The gestures have not mollified many of the chain’s critics, some of whom are airing their grievances on Chick-fil-A’s Facebook page. The Human Rights Campaign is calling on the restaurant to begin participating in the Corporate Equality Index, which rates companies’ treatment of gays.

Christian culture pervades many aspects of Chick-fil-A’s operations, from its corporate purpose – which includes “to glorify God by being a faithful steward of all that is entrusted to us” – to its policy of closing restaurants on Sundays to praying at restaurant openings.

According to a recent case study of the restaurant chain by the Yale School of Management, employees are encouraged to attend prayer services.

Chick-fil-A has over 1,500 locations and began moving beyond the Deep South in the last decade or so. Recently the company has expanded its number of restaurants in the Northeast, creating a more serious presence there.

According to its website, there is only one Chick-fil-A store in New York State, at New York University in downtown Manhattan.

Considering Chick-fil-A’s conservative Christian mission, perhaps the most striking feature of the recent controversy is how unusual it is for the company. As the chain continues to grow, they may find it more difficult to avoid the culture war.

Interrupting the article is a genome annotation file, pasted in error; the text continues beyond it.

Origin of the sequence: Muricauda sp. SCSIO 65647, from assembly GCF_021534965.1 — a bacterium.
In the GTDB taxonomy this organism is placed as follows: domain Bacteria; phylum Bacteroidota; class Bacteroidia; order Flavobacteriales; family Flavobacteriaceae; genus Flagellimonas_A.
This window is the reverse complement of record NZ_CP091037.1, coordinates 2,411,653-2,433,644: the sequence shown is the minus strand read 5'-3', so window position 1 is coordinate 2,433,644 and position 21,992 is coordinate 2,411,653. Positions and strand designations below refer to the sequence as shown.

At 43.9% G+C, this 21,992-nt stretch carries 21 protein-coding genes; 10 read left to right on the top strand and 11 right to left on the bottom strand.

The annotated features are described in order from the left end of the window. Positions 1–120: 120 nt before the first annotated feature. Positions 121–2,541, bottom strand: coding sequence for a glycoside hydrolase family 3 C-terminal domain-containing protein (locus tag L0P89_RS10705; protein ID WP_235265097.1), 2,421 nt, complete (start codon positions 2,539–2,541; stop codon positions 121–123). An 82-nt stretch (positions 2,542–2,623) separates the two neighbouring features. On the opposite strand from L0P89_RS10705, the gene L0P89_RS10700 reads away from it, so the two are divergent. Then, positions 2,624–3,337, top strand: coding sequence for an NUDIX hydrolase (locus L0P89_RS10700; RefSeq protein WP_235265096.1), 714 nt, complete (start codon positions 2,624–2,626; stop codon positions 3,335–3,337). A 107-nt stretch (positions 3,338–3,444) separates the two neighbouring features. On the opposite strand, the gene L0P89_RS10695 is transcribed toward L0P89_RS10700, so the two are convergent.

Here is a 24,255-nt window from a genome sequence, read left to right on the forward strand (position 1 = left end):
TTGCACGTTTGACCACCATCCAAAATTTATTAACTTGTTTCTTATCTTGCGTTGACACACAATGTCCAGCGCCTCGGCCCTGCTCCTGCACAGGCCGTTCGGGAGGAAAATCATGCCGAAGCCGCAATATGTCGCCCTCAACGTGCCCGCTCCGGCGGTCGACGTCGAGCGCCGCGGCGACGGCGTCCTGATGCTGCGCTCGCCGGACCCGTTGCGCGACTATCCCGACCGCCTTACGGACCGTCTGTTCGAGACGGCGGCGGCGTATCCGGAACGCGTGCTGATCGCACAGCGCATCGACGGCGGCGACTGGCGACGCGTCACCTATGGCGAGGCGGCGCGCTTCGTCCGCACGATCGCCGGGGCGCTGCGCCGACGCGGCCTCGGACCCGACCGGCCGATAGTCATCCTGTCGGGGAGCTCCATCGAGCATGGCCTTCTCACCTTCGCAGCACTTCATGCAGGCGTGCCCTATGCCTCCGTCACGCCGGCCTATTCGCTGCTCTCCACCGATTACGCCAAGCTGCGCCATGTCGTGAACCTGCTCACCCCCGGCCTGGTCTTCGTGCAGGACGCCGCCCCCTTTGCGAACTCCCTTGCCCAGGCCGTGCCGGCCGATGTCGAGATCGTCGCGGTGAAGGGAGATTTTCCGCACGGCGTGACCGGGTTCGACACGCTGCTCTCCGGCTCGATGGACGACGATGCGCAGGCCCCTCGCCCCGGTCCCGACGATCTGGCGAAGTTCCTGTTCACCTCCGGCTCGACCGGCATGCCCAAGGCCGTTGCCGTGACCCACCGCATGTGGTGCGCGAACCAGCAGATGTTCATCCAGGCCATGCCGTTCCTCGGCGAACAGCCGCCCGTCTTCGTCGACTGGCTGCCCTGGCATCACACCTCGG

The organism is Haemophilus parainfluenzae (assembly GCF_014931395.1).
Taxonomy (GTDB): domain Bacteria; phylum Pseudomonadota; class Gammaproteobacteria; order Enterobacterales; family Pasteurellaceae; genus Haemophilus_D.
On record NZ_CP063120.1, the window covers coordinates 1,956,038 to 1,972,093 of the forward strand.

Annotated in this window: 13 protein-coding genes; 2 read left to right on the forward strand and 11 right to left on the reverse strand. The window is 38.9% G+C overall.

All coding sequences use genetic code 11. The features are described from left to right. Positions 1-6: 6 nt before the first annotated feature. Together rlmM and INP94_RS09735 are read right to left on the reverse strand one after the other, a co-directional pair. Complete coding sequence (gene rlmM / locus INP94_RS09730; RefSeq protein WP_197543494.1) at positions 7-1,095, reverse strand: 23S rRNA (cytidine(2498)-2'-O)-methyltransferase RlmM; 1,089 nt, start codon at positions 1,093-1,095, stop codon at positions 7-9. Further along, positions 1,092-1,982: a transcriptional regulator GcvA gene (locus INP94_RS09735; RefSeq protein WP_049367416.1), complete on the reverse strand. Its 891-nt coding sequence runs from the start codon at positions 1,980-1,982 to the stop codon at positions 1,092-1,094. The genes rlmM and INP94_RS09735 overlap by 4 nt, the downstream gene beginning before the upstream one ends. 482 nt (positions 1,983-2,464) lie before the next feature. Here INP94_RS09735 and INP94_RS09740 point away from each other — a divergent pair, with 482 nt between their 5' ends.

- CNN Belief Blog Co-Editor

Filed under: Christianity • Gay marriage • Gay rights • Money & Faith

soundoff (3,197 Responses)
  1. steve

    I don't think anyone in my family has ever eaten here but will definitely eat there over other fast foods when we get a chance

    February 5, 2011 at 5:33 pm |
  2. Proud Chick-fil-a supporter

    Way to stand up for your convictions, Chick-fil-a...it tells us all that you're doing something right when you are getting pushed for holding strong to your beliefs. Keep it up...I will remain your forever fan!!!!!

    February 5, 2011 at 5:33 pm |
  3. V Saxena

    Look, I'm all for gay rights, but they can donate their money to whomever they choose! This whole controversy is just asinine!

    February 5, 2011 at 5:33 pm |
  4. Georgie

    Chick fil a has their own right to free speech and the right to conduct their business as they please. They aren't hurting anyone. This gay rights group is trying to suppress free speech and should focus their efforts doing what they are supposed to do, expanding rights, not diminishing rights.